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World Breastfeeding Week 2022: UNICEF Guidelines For Breastfeeding

The World Breastfeeding Week (WBW) is an annual global campaign promoting breastfeeding awareness. In honour of the Innocenti Declaration of 1990, WBW is celebrated every year from 1-7 August.

In 1992, World Breastfeeding Week was established with themes including healthcare systems, women and work, breastfeeding substitutions, community support, ecology, economy, science, education, and human rights. WBW has been aligned with the Sustainable Development Goals (SDGs) since 2016. In addition, the World Health Assembly endorsed WBW as an essential strategy for promoting breastfeeding in 2018.

World Breastfeeding Week 2022 theme is Step Up For Breastfeeding: Educate and Support to raise public awareness of the importance of breastfeeding and elevate it to a public health obligation by encouraging organisations and countries to implement measures to preserve breastfeeding.

UNICEF Guidelines For Breastfeeding

Breastfeeding has health benefits for both mothers and babies. As well as providing a baby with ideal nutrition, breast milk also supports growth and development. In addition, the benefits of breastfeeding include the prevention of certain illnesses and diseases for both the mother and the baby [1].

In the event of World Breastfeeding Week, UNICEF has published a list of recommendations for breastfeeding.

  • Start breastfeeding within one hour of birth [2].
  • Breastfeed exclusively without food or water for the first six months.
  • Breastfeeding has been shown to protect against postpartum haemorrhage, postpartum depression, ovarian and breast cancer, heart disease and type 2 diabetes.
  • Breastfeeding can save the lives of more than 820,000 children under the age of five every year, most of whom are under six months of age (87 per cent) [3].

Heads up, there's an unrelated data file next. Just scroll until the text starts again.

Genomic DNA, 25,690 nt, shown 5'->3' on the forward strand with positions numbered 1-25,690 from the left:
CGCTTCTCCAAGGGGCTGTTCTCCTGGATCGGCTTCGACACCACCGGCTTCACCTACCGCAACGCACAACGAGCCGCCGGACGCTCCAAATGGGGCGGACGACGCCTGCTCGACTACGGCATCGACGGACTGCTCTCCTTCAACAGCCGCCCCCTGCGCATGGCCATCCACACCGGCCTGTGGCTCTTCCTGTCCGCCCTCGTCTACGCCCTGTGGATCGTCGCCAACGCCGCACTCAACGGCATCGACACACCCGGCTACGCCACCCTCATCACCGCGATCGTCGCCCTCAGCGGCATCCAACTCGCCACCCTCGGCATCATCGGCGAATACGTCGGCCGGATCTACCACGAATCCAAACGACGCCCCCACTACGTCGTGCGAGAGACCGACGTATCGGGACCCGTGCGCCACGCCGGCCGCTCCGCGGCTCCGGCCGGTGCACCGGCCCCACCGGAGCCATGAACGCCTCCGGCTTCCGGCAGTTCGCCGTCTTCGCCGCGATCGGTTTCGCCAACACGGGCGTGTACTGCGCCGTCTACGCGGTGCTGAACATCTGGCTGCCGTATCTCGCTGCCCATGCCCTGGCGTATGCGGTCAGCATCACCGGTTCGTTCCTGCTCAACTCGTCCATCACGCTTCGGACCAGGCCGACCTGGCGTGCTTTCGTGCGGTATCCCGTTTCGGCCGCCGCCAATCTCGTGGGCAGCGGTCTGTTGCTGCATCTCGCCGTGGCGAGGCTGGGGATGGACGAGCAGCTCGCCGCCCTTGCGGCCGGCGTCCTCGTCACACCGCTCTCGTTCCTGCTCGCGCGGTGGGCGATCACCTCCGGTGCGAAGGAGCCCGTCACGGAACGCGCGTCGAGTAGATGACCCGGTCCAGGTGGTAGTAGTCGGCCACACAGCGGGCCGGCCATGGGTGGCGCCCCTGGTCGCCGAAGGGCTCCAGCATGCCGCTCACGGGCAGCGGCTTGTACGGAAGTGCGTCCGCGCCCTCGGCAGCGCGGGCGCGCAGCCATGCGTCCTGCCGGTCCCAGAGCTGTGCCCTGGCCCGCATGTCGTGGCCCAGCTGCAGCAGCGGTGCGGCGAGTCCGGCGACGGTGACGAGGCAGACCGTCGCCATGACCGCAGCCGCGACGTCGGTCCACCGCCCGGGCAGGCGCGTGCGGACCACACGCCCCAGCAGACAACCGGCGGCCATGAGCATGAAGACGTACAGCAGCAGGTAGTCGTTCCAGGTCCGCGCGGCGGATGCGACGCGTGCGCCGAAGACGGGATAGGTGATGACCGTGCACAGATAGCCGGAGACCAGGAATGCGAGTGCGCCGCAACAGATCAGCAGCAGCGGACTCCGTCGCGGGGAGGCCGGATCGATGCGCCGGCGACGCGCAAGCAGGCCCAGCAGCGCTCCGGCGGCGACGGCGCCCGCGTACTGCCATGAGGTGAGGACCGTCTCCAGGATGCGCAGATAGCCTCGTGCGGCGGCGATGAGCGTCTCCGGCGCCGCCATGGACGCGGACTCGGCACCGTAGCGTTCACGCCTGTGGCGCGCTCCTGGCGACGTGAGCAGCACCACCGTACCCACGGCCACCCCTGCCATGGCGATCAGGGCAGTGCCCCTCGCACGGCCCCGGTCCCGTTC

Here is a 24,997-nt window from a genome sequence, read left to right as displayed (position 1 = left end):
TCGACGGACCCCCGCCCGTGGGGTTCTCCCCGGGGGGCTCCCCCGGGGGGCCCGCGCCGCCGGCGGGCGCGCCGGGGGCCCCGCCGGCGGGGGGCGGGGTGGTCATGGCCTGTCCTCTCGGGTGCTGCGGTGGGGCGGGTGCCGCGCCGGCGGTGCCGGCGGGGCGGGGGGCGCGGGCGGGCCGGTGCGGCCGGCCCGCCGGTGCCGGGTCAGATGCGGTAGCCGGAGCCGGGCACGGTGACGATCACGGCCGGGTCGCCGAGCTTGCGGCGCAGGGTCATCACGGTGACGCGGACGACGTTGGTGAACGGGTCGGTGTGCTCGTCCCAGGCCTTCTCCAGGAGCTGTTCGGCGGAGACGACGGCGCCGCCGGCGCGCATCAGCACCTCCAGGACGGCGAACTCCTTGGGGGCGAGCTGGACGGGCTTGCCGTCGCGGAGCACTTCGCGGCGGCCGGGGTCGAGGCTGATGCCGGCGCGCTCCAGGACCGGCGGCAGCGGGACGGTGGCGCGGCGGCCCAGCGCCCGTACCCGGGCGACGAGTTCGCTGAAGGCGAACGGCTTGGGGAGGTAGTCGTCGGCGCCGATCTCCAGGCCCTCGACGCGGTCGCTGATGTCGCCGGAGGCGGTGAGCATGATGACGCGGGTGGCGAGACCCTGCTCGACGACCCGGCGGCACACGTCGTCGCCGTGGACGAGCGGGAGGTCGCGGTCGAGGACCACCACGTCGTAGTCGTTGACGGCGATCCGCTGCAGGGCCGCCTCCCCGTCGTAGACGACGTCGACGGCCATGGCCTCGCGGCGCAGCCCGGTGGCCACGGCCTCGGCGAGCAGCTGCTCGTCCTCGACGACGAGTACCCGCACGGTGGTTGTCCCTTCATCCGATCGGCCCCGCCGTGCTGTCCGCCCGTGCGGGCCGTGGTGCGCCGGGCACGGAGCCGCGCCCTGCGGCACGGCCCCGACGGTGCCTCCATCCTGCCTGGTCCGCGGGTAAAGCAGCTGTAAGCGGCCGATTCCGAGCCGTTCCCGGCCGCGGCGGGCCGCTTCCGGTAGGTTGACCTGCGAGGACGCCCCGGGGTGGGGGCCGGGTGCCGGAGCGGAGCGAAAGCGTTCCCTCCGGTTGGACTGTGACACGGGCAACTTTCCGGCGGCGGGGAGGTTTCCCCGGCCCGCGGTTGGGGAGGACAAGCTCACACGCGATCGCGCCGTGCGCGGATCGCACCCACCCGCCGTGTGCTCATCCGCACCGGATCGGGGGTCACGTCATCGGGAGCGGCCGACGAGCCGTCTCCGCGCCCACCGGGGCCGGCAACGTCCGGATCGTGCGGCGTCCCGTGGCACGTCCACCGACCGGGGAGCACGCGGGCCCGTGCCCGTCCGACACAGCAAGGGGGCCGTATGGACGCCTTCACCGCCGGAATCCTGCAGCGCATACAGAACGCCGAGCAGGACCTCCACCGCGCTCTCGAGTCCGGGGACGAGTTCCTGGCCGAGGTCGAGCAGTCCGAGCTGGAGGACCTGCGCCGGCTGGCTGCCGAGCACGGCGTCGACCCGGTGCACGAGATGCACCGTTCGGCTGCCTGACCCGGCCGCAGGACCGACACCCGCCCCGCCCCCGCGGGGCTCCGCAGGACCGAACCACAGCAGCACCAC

• Hospitals should facilitate immediate and uninterrupted skin-to-skin contact and support mothers to initiate breastfeeding as soon as possible after birth.
  • Do not provide breastfed newborns with food or fluids other than breast milk unless medically indicated.
  • Healthcare providers should support mothers to recognise and respond to their infant's cues for feeding.

Ten Steps To Successful Breastfeeding By UNICEF And WHO

As part of the Baby-Friendly Hospital Initiative (BFHI), WHO and UNICEF are encouraging hospitals worldwide to implement the Ten Steps to Successful Breastfeeding. A series of policies and procedures that facilities providing maternity and newborn services should implement in order to support breastfeeding are summarised in the Ten Steps [4][5].

In the implementation guidance for BFHI, strategies are stressed for scaling up to universal coverage and ensuring long-term sustainability.

1 (a, b, c). Comply with the International Code of Marketing of Breast-milk Substitutes to the fullest extent possible. Establish a written infant feeding policy and ongoing monitoring and data-management procedures.

2. Assure that staff have the necessary knowledge, competence, and skills to support breastfeeding.

3. Pregnant women and their families should be informed of the importance of breastfeeding and how to manage it.

4. Provide immediate and uninterrupted skin-to-skin contact and assist mothers in initiating breastfeeding as soon as possible after birth.

5. Assist mothers in initiating and maintaining breastfeeding and managing common breastfeeding challenges.

6. Unless medically indicated, breastfed newborns should not receive food or fluids other than breast milk.

7. Allow mothers and their infants to stay together 24 hours daily and practice rooming-in.

8. Encourage mothers to recognise and respond to their infant's feeding cues.

9. Provide mothers with information regarding the use and risks of feeding bottles, teats, and pacifiers.

10. Assist parents and their infants with timely access to ongoing support and care following discharge.

On A Final Note...

When women are informed, empowered, and supported to breastfeed, the benefits extend to their children, themselves, and society. The practice of breastfeeding is one of the most effective ways of protecting maternal and child health and promoting healthy growth and optimal development in early childhood. Therefore, breastfeeding should be at the centre of countries' efforts to keep every child alive and to build healthy, intelligent, and productive societies.

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